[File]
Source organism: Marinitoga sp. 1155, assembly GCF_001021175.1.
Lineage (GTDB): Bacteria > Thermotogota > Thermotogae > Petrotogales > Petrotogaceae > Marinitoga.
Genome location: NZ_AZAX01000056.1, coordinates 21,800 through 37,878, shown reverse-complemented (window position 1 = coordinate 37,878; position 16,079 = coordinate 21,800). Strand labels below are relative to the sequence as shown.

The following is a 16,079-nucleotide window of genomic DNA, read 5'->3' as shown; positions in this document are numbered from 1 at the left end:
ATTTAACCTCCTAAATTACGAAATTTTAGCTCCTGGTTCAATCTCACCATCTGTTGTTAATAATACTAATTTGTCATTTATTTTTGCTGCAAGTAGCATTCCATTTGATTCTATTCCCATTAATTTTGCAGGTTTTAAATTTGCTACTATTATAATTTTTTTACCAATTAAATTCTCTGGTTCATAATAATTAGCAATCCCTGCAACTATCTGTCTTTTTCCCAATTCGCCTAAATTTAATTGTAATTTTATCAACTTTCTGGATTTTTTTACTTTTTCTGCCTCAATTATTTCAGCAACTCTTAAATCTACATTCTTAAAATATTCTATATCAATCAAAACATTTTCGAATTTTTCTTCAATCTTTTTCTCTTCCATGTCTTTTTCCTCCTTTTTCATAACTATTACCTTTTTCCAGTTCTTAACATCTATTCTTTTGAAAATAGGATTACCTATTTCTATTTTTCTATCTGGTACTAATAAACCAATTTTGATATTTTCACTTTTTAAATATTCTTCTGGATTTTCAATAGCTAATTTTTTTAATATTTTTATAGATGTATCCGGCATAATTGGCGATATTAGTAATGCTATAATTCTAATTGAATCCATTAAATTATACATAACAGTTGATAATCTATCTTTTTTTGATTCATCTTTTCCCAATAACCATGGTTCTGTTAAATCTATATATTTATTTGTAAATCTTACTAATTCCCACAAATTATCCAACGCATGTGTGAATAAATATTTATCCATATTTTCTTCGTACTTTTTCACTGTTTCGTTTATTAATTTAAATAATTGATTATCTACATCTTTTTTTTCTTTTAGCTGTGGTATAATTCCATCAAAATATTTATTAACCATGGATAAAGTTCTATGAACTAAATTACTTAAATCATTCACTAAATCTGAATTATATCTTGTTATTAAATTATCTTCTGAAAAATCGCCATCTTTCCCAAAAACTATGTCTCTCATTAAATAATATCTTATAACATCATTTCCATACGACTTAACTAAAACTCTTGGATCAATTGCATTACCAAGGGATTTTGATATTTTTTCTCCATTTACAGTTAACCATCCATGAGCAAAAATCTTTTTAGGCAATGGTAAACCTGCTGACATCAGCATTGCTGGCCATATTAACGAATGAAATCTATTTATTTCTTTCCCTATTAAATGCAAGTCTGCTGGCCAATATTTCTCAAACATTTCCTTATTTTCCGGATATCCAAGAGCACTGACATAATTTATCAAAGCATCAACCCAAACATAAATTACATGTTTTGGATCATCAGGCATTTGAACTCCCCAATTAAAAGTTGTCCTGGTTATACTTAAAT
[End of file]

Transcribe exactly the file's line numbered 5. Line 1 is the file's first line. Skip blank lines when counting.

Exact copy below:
ATTTAACCTCCTAAATTACGAAATTTTAGCTCCTGGTTCAATCTCACCATCTGTTGTTAATAATACTAATTTGTCATTTATTTTTGCTGCAAGTAGCATTCCATTTGATTCTATTCCCATTAATTTTGCAGGTTTTAAATTTGCTACTATTATAATTTTTTTACCAATTAAATTCTCTGGTTCATAATAATTAGCAATCCCTGCAACTATCTGTCTTTTTCCCAATTCGCCTAAATTTAATTGTAATTTTATCAACTTTCTGGATTTTTTTACTTTTTCTGCCTCAATTATTTCAGCAACTCTTAAATCTACATTCTTAAAATATTCTATATCAATCAAAACATTTTCGAATTTTTCTTCAATCTTTTTCTCTTCCATGTCTTTTTCCTCCTTTTTCATAACTATTACCTTTTTCCAGTTCTTAACATCTATTCTTTTGAAAATAGGATTACCTATTTCTATTTTTCTATCTGGTACTAATAAACCAATTTTGATATTTTCACTTTTTAAATATTCTTCTGGATTTTCAATAGCTAATTTTTTTAATATTTTTATAGATGTATCCGGCATAATTGGCGATATTAGTAATGCTATAATTCTAATTGAATCCATTAAATTATACATAACAGTTGATAATCTATCTTTTTTTGATTCATCTTTTCCCAATAACCATGGTTCTGTTAAATCTATATATTTATTTGTAAATCTTACTAATTCCCACAAATTATCCAACGCATGTGTGAATAAATATTTATCCATATTTTCTTCGTACTTTTTCACTGTTTCGTTTATTAATTTAAATAATTGATTATCTACATCTTTTTTTTCTTTTAGCTGTGGTATAATTCCATCAAAATATTTATTAACCATGGATAAAGTTCTATGAACTAAATTACTTAAATCATTCACTAAATCTGAATTATATCTTGTTATTAAATTATCTTCTGAAAAATCGCCATCTTTCCCAAAAACTATGTCTCTCATTAAATAATATCTTATAACATCATTTCCATACGACTTAACTAAAACTCTTGGATCAATTGCATTACCAAGGGATTTTGATATTTTTTCTCCATTTACAGTTAACCATCCATGAGCAAAAATCTTTTTAGGCAATGGTAAACCTGCTGACATCAGCATTGCTGGCCATATTAACGAATGAAATCTATTTATTTCTTTCCCTATTAAATGCAAGTCTGCTGGCCAATATTTCTCAAACATTTCCTTATTTTCCGGATATCCAAGAGCACTGACATAATTTATCAAAGCATCAACCCAAACATAAATTACATGTTTTGGATCATCAGGCATTTGAACTCCCCAATTAAAAGTTGTCCTGGTTATACTTAAAT